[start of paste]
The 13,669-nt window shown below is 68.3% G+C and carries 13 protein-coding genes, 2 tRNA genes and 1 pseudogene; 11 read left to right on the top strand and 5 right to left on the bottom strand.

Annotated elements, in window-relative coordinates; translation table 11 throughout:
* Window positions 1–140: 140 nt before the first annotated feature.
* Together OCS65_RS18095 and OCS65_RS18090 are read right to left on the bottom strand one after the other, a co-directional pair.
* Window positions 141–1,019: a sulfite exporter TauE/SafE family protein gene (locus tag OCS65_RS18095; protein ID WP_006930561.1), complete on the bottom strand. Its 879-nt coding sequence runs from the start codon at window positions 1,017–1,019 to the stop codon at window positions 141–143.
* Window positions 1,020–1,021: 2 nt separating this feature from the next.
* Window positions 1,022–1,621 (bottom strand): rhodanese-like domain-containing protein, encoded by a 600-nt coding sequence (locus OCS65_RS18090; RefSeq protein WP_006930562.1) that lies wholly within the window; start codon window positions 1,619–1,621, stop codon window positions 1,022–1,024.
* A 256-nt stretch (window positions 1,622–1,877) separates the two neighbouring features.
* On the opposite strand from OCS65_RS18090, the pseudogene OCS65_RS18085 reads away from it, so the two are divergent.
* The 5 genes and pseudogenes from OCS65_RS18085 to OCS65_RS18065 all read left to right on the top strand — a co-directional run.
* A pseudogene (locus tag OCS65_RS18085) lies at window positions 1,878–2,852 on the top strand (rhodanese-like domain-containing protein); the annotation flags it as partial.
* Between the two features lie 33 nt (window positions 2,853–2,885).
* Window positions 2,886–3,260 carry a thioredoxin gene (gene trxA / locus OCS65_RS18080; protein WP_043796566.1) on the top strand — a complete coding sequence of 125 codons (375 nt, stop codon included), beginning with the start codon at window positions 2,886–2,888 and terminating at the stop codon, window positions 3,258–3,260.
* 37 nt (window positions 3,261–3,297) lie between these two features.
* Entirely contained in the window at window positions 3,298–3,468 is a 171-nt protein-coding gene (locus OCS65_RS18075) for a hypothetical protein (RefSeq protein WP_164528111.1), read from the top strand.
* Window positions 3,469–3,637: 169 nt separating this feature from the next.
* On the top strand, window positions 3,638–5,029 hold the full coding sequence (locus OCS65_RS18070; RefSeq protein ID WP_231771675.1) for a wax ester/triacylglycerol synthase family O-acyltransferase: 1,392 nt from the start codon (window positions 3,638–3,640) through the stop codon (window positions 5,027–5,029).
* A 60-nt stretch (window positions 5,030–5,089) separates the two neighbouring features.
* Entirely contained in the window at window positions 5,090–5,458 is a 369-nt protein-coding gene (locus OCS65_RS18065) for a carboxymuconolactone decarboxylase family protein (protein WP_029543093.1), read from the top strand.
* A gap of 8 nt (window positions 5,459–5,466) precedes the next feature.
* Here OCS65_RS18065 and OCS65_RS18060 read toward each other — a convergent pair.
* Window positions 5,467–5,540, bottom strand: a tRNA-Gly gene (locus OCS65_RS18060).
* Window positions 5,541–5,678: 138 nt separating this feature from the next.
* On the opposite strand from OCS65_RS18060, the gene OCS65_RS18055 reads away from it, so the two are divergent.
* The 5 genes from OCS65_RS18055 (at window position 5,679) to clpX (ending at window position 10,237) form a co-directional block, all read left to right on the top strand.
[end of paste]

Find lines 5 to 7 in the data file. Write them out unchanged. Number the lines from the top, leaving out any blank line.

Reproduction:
* Window positions 141–1,019: a sulfite exporter TauE/SafE family protein gene (locus tag OCS65_RS18095; protein ID WP_006930561.1), complete on the bottom strand. Its 879-nt coding sequence runs from the start codon at window positions 1,017–1,019 to the stop codon at window positions 141–143.
* Window positions 1,020–1,021: 2 nt separating this feature from the next.
* Window positions 1,022–1,621 (bottom strand): rhodanese-like domain-containing protein, encoded by a 600-nt coding sequence (locus OCS65_RS18090; RefSeq protein WP_006930562.1) that lies wholly within the window; start codon window positions 1,619–1,621, stop codon window positions 1,022–1,024.